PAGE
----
Nike Reports Second Quarter Results; Shares Split
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Late last week, athletic footwear and apparel heavyweight Nike (NYSE: NKE) reported strong second-quarter results. Revenue of $6 billion was 7% higher than a year ago, and it was also slightly better than consensus expectations. Earnings were also better than expected, growing 11% year-over-year to $1.14 per share, aided immensely by a large share buyback. We plan to adjust our report and fair value estimate on Nike to account for the stock split soon.
We like to focus on Nike’s gross margins, which were down 30 basis points year-over-year to 42.5%. Though we are pleased to see gross margin declines moderate, we are a bit worried that gross margins are going to be permanently lower than the high 40’s range we saw near the end of the previous decade. A combination of higher input costs and lower average selling prices across different geographies could lead to a lower gross margin threshold.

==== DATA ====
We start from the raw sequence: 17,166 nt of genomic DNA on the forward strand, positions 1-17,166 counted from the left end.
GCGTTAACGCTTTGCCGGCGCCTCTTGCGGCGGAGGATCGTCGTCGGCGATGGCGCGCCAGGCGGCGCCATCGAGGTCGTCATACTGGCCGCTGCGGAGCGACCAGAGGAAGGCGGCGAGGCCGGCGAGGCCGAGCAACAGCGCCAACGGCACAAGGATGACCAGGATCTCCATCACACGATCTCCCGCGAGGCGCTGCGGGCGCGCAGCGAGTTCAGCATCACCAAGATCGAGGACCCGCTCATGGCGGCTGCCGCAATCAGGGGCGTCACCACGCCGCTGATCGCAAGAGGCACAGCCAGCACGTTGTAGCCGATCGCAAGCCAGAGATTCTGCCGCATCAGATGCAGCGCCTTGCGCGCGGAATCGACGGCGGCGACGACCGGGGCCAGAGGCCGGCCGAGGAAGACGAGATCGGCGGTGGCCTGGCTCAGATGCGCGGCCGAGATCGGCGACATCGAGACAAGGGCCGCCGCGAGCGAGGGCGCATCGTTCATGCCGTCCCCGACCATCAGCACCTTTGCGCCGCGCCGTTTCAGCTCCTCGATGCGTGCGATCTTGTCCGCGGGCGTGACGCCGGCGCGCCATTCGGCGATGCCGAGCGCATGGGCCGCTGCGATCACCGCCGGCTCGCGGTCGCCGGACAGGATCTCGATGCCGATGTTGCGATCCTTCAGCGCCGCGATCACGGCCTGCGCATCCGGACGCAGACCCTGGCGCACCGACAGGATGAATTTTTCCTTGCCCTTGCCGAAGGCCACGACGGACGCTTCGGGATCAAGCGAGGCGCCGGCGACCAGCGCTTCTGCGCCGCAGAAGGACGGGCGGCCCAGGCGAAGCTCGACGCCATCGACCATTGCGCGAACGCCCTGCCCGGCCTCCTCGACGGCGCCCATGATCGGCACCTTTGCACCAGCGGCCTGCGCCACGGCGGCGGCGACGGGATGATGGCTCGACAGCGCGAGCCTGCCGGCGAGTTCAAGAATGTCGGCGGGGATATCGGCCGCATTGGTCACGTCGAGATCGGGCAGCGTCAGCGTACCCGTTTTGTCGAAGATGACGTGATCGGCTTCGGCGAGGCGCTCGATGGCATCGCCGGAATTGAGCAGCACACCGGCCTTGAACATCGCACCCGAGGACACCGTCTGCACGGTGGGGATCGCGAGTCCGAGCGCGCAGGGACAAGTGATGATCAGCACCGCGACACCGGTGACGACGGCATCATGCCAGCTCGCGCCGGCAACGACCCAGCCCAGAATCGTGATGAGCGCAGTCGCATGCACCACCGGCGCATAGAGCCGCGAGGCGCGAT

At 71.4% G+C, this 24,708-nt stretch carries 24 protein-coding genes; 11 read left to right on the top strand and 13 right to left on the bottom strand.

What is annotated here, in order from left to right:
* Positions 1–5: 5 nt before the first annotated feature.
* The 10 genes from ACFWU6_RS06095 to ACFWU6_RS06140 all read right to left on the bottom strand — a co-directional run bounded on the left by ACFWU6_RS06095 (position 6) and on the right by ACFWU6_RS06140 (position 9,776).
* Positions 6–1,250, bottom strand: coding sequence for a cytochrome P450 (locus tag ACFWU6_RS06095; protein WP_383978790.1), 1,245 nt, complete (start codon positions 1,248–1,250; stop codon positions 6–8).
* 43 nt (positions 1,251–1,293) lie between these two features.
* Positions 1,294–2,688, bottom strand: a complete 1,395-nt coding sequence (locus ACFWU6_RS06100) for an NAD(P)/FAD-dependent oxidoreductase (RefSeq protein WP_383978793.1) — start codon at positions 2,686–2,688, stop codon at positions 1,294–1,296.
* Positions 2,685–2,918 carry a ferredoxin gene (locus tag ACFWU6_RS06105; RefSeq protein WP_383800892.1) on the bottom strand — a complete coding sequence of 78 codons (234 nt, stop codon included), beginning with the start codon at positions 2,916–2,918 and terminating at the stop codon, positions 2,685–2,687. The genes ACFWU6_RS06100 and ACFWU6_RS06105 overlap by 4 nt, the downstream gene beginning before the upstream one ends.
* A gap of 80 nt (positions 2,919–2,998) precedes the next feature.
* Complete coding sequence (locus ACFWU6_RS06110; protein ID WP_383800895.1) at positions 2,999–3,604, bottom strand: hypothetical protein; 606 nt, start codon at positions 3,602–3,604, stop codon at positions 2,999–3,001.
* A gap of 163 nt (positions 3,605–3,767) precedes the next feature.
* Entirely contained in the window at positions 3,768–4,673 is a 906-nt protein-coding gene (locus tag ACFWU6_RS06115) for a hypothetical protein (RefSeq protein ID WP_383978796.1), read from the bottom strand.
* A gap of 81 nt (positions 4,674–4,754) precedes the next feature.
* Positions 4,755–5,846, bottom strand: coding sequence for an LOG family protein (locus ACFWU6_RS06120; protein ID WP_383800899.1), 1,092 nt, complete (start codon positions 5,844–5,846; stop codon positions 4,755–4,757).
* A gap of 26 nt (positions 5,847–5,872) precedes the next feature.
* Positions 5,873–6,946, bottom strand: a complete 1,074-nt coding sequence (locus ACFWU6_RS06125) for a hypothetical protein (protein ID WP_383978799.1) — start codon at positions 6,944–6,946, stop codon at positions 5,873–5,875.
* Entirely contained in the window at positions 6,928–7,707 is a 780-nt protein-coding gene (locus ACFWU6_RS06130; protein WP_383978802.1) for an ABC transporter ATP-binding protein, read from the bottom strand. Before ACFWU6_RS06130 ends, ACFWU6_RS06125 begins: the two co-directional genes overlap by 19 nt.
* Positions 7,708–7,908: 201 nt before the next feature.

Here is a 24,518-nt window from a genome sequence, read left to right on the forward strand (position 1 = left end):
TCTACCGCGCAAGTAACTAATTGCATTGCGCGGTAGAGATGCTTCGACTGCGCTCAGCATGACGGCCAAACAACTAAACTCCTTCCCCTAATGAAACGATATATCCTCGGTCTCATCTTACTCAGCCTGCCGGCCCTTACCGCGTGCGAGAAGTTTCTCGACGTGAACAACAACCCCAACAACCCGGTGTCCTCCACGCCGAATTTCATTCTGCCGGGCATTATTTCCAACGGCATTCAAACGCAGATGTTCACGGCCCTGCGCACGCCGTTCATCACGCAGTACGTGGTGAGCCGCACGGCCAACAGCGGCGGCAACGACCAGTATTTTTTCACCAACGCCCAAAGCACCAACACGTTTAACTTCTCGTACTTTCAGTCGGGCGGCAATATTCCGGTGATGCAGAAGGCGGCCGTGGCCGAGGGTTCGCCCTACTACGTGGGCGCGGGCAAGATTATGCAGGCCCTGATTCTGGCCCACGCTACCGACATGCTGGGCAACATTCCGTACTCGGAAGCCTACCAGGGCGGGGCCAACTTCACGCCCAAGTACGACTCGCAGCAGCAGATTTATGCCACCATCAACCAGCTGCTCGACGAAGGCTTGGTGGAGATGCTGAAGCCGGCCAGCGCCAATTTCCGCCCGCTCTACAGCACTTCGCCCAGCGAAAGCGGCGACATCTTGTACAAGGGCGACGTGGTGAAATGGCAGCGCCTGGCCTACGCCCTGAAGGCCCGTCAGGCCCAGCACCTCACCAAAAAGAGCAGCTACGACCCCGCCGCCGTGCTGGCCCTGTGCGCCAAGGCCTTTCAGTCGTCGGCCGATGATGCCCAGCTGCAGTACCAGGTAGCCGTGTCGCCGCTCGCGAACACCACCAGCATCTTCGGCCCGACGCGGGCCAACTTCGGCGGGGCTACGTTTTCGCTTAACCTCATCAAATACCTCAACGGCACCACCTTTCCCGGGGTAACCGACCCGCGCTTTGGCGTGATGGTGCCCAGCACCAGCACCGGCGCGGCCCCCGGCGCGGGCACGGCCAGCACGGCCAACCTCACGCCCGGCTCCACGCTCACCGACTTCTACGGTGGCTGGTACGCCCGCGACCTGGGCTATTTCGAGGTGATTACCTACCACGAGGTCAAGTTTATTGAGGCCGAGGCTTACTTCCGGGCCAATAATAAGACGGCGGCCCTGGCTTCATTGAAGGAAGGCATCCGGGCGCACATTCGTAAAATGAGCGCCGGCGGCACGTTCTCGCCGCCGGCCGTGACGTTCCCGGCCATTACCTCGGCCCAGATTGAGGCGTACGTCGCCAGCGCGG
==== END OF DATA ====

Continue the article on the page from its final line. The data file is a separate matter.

However, this is only acceptable if it drives stronger overall sales and income, in our view. Total SG&A increased just 6% on an absolute basis, while falling 40 basis points as a percentage of sales. Marketing spending remained flat, as the company was able to leverage increased direct-to-consumer spending into stronger sales.
On a geographic basis, Nike’s performance was relatively scattered. North America continued to be strong, with footwear revenues surging 13% year-over-year to $1.5 billion. Often thought to be Nike’s most mature product category in its most mature market, footwear has continued to benefit from higher average selling prices, great relationships with retail partners, and resurgence in the basketball market. The Jordan XI retro that was released the Friday before Christmas may be the best single day release the company has ever had (the original shoe came out over 15 years ago). Apparel also performed well, with sales up 19% compared to a year ago. However, the segment benefited significantly from the NFL license, which wasn’t included in the comparable period of fiscal year 2012. Overall, sales in North America jumped 17% to $2.4 billion.